Archive | February 2012

Lent Week 1

After the first 7 days without TV, I don’t have any earth shaking revelations, but I have had some realizations that I thought I would share.

First, let me say that in the first week, I went cold turkey. I decided that I wanted a full TV cleanse and therefore did not watch the allotted one movie, nor did I watch TV on the treadmill. I exercised outside 3 times and on the treadmill twice. On the treadmill, I found some podcasts to listen to instead of turning on the TV. The podcasts kept my attention as well as the TV and for the outside exercise, as usual, I had no noise. I found that my best thinking of the week came during those times. My thoughts on moderation, patience, etc…all happened when I was running without distractions (well unless you count my misery on that first run as a distraction). Since reducing distractions is the whole point of this, I have now changed my “rules” and will not be watching TV when I exercise. I’m pretty sure I will survive. In fact, this added restriction is in line with something that my pastor said in her teaching on Sunday….if I’m bored, I’ll just be bored. It is ok to just feel what I am feeling, notice what is missing and see what happens with that space that the TV would have filled. Thanks Becky.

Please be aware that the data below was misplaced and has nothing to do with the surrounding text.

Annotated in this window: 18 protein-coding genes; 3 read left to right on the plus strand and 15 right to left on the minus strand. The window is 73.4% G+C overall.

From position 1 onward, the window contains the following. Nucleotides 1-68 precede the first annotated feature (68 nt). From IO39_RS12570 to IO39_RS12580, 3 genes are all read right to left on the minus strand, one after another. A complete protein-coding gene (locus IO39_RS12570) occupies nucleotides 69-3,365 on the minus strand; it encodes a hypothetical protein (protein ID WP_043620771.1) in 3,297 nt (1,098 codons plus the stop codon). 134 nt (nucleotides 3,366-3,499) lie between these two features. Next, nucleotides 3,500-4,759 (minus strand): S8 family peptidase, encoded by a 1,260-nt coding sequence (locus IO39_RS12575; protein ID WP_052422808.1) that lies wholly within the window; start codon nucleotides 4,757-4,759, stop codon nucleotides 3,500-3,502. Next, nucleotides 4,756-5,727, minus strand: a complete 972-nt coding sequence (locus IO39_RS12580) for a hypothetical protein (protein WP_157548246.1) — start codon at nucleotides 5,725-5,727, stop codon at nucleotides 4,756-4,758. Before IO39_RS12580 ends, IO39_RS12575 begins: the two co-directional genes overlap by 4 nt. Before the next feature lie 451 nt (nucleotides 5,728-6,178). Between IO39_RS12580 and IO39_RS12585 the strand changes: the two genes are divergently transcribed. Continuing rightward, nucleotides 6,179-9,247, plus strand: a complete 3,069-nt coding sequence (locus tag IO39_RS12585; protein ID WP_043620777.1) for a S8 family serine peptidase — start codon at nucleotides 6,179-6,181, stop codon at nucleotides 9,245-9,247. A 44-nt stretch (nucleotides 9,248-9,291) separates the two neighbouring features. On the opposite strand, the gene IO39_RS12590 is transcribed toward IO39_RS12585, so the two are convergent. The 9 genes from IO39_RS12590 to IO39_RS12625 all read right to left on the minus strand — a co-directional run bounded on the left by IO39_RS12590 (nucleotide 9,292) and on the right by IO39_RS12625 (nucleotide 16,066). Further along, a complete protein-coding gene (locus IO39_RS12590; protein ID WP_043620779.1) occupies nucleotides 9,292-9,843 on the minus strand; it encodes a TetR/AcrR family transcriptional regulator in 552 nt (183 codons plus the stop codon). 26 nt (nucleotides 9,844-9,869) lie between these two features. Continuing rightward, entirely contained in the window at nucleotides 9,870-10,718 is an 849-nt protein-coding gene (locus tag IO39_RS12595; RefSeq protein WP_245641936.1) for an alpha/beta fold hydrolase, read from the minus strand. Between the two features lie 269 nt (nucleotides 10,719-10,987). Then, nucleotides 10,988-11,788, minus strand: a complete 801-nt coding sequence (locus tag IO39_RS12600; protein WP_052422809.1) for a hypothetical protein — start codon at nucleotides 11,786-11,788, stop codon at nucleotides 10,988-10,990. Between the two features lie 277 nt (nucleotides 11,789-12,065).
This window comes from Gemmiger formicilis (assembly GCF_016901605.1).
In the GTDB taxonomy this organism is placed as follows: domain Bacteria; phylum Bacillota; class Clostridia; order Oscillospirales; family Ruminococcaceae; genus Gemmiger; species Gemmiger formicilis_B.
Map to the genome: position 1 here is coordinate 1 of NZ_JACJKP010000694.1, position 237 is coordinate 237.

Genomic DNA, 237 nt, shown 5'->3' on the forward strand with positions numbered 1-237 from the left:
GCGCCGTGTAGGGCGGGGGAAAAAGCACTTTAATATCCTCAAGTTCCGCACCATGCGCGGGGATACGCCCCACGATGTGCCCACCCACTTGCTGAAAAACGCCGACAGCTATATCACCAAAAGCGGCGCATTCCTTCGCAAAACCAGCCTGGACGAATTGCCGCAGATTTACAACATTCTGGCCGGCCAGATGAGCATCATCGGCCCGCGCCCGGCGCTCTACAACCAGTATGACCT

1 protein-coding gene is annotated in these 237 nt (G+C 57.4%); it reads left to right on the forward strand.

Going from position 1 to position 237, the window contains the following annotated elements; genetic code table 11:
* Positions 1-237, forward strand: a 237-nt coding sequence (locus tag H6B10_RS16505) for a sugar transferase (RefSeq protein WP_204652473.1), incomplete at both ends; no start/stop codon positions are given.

I also did some more thinking about moderation. Putting my thoughts into my blog at the beginning of the week had an interesting effect. I no longer feel the urge to push myself on my runs. I have realized that 4 miles is a VERY respectable distance and when I set out to ONLY run 4 miles, I feel so much better for the whole time. The pressure is gone. I know I can run 4 miles, and when I do, I won’t be exhausted when I am finished and will feel good enough to run the next day. When I run 5 miles, I am always much more fatigued that evening and almost never run the next day. So the only thing I get from that extra mile is a day off…which really isn’t the point. I know I can run 5 miles (which was my original goal) and on really good days, may do it again from time to time. But since my goal has never been to increase my distance to run in a 10k or half marathon, 4 miles is just ENOUGH. I’m sure this seems eye rolling obvious to all of you, but to me, it was a bit of a breakthrough. I had to have a couple of quiet, no distractions runs to work that out. This also makes the no TV on the treadmill thing feel less intimidating. After all, how bored could I get in 40 minutes?